Yom HaShoah has come to an end here in Israel and after an emotionally powerful and heavy day, I am glad that Shabbat is just a day away. Not that Shabbat puts the blinders over our eyes to the darkness and ugliness of our world, both past and present, or that it makes us believe for an entire day that all is wonderful and well.
But Shabbat does have a unique ability to lift us up so we can see the world from a different vantage point, and not get swallowed up by the pain and suffering that unfortunately and mysteriously has plagued all of human existence and history.
And as I get ready and excited for Shabbat, it makes me think about that first Shabbat that Jews experienced after liberation, as Holocaust survivors and no longer Holocaust prisoners.
What was that first Shabbat like?
I could only imagine that it was like seeing an old friend after years of separation.
Or returning home after a long journey abroad, going to your room and laying down on your very own bed.
Or like hearing the soft voice of one of your grandparents calling out your name after a long time not seeing them.
It’s been said that more than the Jewish people have kept Shabbat, that Shabbat has kept the Jewish people.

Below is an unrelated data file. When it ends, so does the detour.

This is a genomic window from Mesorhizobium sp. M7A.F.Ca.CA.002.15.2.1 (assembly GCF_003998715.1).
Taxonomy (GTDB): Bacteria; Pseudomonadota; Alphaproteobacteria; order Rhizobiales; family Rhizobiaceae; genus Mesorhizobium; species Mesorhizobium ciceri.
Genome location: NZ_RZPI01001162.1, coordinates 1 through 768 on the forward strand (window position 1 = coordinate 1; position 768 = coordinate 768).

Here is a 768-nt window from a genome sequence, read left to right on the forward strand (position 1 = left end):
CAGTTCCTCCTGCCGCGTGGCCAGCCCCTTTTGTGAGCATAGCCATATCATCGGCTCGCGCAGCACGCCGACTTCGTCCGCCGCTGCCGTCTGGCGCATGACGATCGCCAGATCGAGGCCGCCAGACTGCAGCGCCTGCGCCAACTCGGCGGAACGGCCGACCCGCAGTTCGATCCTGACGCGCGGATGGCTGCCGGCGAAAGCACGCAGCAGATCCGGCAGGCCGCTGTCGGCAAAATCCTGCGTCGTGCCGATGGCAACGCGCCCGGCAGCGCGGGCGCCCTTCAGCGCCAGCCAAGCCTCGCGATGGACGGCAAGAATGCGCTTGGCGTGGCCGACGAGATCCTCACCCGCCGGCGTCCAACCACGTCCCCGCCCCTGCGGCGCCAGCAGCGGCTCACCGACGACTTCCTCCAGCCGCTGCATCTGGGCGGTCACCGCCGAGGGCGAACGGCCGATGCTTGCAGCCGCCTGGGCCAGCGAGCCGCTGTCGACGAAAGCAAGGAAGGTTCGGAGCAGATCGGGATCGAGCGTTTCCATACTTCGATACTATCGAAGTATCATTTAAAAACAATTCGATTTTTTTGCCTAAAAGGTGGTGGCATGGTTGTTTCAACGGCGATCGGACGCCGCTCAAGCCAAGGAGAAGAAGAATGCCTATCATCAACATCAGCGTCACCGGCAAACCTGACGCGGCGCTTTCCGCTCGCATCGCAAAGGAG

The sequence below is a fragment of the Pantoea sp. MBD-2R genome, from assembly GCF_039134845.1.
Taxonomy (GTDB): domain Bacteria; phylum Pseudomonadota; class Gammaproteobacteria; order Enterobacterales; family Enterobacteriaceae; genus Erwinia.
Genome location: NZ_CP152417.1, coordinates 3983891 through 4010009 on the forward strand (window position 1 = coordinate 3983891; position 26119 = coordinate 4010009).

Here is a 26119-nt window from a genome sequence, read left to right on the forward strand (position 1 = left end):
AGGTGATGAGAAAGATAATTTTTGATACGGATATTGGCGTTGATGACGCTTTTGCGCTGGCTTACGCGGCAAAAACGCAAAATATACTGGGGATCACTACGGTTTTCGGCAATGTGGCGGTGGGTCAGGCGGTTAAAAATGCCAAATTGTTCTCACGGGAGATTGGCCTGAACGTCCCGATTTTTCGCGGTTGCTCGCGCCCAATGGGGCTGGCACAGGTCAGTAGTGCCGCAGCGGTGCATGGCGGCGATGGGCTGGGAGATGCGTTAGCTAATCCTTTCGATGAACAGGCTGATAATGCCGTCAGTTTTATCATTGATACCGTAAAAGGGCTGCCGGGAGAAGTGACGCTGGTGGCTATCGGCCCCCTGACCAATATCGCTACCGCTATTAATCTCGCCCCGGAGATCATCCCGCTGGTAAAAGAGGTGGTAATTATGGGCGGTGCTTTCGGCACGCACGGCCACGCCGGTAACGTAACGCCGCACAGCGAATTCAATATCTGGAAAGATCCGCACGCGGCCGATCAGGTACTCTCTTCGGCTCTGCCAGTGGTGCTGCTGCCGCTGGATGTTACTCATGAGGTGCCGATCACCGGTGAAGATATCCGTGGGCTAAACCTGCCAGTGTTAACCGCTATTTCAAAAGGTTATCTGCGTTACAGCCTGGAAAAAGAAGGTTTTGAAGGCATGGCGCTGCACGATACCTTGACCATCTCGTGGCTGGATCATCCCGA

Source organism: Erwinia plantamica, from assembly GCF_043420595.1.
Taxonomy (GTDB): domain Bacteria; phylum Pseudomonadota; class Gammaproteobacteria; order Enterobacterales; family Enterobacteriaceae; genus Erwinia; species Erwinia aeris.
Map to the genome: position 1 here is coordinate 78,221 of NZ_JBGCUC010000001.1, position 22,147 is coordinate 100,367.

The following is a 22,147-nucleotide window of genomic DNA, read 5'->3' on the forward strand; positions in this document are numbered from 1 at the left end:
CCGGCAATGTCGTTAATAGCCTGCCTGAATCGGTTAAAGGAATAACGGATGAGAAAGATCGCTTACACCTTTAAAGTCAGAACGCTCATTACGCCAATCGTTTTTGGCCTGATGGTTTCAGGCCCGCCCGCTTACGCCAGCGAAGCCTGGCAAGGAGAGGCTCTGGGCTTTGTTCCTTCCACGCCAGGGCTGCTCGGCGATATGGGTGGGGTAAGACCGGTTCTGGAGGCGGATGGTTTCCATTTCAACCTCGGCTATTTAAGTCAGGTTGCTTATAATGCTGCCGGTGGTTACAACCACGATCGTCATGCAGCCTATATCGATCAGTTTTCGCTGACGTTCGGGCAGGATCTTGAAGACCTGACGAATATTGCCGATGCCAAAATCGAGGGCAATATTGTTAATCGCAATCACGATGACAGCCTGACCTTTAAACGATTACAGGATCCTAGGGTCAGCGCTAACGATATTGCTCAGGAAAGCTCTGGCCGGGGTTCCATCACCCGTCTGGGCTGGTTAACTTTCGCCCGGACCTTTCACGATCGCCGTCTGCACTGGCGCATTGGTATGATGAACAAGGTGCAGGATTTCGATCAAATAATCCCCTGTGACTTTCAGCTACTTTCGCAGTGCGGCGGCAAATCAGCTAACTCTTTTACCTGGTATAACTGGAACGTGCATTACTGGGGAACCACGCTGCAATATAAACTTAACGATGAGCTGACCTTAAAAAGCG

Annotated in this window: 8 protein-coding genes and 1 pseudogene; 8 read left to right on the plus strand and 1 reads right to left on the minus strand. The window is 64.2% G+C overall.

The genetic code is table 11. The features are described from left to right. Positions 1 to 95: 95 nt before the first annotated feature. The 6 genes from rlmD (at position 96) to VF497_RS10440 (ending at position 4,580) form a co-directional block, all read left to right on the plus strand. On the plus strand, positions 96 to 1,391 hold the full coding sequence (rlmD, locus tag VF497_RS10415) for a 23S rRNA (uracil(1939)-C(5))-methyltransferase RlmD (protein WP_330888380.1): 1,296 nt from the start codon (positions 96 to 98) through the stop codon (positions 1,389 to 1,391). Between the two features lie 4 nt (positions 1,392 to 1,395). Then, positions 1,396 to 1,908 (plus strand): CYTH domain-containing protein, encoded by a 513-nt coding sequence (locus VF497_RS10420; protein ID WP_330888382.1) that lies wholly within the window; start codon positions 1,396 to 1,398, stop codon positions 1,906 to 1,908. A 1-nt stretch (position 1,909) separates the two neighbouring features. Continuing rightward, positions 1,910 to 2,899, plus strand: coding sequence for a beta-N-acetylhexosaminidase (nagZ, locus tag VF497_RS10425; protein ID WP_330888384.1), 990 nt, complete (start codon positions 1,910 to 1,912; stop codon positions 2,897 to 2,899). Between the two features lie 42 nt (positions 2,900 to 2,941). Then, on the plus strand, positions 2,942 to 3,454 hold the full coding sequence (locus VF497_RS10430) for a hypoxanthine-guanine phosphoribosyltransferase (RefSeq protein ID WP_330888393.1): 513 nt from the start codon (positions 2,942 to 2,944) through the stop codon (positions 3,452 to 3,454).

Helping them to believe in a brighter future even when the present moment right in front of us is so dark.
To believe in our ability to improve the world even when we are surrounded on all sides by shattered pieces of our world.
To never lose hope that one day, evil and hate will cease to exist and that goodness will fill our lives and guide our world.
Jews have been through a lot, obviously. And the Holocaust was the peak of all the evils we have experienced.
But throughout our complicated and, at times, challenging history, there was always that first Shabbat after.
After the destruction of the 1st Temple.
After being sent into exile in Babylonia.
After the destruction of the 2nd Temple.
After the Crusades.
After the expulsion from Spain.
After a pogrom.
After the Holocaust.
Shabbat doesn’t take away the pain. It doesn’t make us forget. But it does comfort us. It holds our hands, hugs us tight and, without any words, lets us know that, somehow, things will be okay. And not only okay, but somehow things will get better. Much better.
That’s the power of Shabbat.
And that’s the secret of Jewish survival and continuity.